Indeed, inter-ethnic conflict harbors elements of political science, sociology, anthropology, economy and psychology. Some schools of social sciences want to push the conception of ethnicity into the spheres of biology, viewing ethnicity from genetic perspective, referring to ethnicity as a group of people sharing a common gene-pool. Is the biological approach correct, given the fact that kin is a symbolic conception, latching on culture and common bond? But on the other hand, what is the meaning of kin?

There are great pitfalls in using inter-disciplinary approach to explain the role and the place of ethnicity in society. In Suriname for example, scholarship has failed to take research of ethno-politics beyond the description of main protagonists, heavily doused with allegories about racial harmony and abrasa (embrace) [see for example: Dew 1978; Breeveld 2000; St Hilaire 2001 et al.]. Premdas (1995) in the case of Guyana, managed to overcome this pitfall, but also stumbled when trying to explain certain aspects of inter-ethnic relations from Marxist perspective. The viewpoint on ethnic relations in Guyana is negative, based on scant overview of the empirics that ethnic relations are/were innately fraught and bitter, divisive and disintegrative. In Suriname ethnicity is typically viewed from a more positive perspective, ascribing to a certain logic that in fact fools its observers, giving rise to false pretexts and ideas of a racially tolerant society.

One of the major problems of the so called ascription methodology used by social scientist writing on transitional and developing societies such as Suriname and Guyana is, in the first place, its failure to dissolve the causal relationship between historical complexities and the contemporary, and in second place, its consistent quest to ‘match’ assumptions with models that perhaps will take shape in the future (Giddens 1971, p.246; Larrain 1989). For example Dew (1978; p. 199) persisted to argue that Surinamese style consensus equates the theoretical conception of ‘verzuiling’ as positioned by Lijphart (1968), despite argumentation to the contrary by Lijphart (1977) himself, followed by Breeveld (2000) citing Derveld.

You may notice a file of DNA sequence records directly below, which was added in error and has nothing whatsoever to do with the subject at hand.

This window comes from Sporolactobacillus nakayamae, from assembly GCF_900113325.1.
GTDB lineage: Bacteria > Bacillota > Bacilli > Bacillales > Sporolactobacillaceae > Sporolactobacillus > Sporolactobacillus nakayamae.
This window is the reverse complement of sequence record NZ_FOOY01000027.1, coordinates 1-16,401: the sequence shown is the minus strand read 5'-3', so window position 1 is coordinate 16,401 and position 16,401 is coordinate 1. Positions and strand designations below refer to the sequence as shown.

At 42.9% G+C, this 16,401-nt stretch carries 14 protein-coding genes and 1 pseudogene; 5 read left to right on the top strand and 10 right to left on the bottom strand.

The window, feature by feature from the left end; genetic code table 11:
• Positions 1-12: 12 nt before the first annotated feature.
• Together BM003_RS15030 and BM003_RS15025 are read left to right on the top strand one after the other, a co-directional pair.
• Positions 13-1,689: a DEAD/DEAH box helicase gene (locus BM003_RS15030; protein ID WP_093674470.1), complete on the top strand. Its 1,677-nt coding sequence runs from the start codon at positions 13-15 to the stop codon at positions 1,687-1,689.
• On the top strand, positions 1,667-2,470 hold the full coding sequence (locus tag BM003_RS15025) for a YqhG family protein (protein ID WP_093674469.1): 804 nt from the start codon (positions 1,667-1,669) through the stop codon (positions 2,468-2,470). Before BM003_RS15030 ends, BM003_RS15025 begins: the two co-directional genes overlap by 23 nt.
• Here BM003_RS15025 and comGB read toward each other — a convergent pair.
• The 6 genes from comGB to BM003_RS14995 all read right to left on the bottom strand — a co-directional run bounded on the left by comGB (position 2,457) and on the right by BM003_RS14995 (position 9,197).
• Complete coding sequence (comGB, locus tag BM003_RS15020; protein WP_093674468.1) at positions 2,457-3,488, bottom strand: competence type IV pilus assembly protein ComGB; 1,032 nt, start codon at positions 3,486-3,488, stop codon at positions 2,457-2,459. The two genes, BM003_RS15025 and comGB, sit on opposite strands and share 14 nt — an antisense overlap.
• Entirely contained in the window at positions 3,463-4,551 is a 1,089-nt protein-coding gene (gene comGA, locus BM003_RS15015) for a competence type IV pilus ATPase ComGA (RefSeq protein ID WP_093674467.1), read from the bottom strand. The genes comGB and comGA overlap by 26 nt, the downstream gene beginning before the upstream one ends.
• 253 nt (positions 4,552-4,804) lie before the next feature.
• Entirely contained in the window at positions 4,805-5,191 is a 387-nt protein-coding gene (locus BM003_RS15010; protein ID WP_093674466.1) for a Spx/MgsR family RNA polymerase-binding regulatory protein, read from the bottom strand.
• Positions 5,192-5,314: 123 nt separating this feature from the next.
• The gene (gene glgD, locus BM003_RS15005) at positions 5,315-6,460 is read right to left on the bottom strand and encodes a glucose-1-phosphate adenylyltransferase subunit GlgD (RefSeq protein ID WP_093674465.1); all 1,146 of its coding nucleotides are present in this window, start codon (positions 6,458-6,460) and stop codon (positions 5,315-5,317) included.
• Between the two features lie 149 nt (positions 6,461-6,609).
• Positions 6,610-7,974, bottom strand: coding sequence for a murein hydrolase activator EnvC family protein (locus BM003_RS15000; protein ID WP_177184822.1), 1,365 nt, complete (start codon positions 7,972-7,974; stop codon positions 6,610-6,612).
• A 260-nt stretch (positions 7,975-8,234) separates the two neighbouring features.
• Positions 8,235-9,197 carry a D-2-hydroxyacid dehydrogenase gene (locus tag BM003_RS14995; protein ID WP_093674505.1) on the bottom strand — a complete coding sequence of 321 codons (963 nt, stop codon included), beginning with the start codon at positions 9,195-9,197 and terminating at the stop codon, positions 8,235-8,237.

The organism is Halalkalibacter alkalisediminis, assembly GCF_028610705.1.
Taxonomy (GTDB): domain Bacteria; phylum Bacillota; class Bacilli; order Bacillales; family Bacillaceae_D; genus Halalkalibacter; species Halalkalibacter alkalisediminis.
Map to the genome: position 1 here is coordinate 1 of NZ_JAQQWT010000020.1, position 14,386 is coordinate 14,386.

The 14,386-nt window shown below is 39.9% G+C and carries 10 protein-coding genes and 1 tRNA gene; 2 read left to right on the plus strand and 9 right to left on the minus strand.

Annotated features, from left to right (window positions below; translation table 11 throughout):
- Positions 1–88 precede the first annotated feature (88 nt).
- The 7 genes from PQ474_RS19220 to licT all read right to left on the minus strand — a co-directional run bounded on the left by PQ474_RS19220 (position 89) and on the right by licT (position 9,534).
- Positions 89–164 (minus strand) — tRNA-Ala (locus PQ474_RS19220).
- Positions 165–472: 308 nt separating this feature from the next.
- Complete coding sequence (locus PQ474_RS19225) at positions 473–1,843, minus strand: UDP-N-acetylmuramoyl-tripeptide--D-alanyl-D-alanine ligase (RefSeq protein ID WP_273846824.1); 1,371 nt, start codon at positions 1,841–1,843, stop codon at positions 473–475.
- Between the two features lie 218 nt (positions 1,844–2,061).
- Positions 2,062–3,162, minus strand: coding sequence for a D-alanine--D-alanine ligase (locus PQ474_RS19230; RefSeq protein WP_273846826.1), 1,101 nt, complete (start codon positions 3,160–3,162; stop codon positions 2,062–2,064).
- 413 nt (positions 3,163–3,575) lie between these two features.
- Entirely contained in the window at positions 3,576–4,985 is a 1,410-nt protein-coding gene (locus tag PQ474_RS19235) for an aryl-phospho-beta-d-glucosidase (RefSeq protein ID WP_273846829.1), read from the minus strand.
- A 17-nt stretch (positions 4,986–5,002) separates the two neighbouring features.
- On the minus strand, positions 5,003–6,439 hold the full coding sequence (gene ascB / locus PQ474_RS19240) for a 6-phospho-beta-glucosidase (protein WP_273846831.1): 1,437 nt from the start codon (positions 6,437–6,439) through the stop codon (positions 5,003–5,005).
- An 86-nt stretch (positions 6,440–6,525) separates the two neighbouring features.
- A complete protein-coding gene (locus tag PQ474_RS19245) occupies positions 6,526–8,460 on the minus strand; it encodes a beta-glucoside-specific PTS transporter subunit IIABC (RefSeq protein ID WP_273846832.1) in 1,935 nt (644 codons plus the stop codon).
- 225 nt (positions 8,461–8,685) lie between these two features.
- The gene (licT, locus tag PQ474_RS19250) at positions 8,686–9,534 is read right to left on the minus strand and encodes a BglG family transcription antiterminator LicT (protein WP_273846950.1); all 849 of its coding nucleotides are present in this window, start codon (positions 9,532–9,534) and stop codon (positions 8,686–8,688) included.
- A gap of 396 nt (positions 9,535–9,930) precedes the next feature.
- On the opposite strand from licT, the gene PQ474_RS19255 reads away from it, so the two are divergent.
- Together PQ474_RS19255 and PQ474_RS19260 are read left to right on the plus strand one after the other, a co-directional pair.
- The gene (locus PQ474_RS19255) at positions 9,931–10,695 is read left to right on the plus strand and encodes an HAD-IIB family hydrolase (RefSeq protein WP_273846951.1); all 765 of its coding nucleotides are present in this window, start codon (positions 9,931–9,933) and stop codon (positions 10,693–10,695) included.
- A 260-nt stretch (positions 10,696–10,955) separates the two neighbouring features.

But how is ethnicity confounded in politics? The simplest explanation on the role of ethnicity in politics, is that politics typically reasons from ‘we -against-them’ antimonies, antimonies that theorize the practice to use race as tool for the building of political frontiers (Adama 2006, 2008).
Norval (2000, p. 225) eloquently argues:

‘the general logic of individuation can and ought to be distinguished from the formation of political frontiers and the constitution of antagonistic forms of identity’.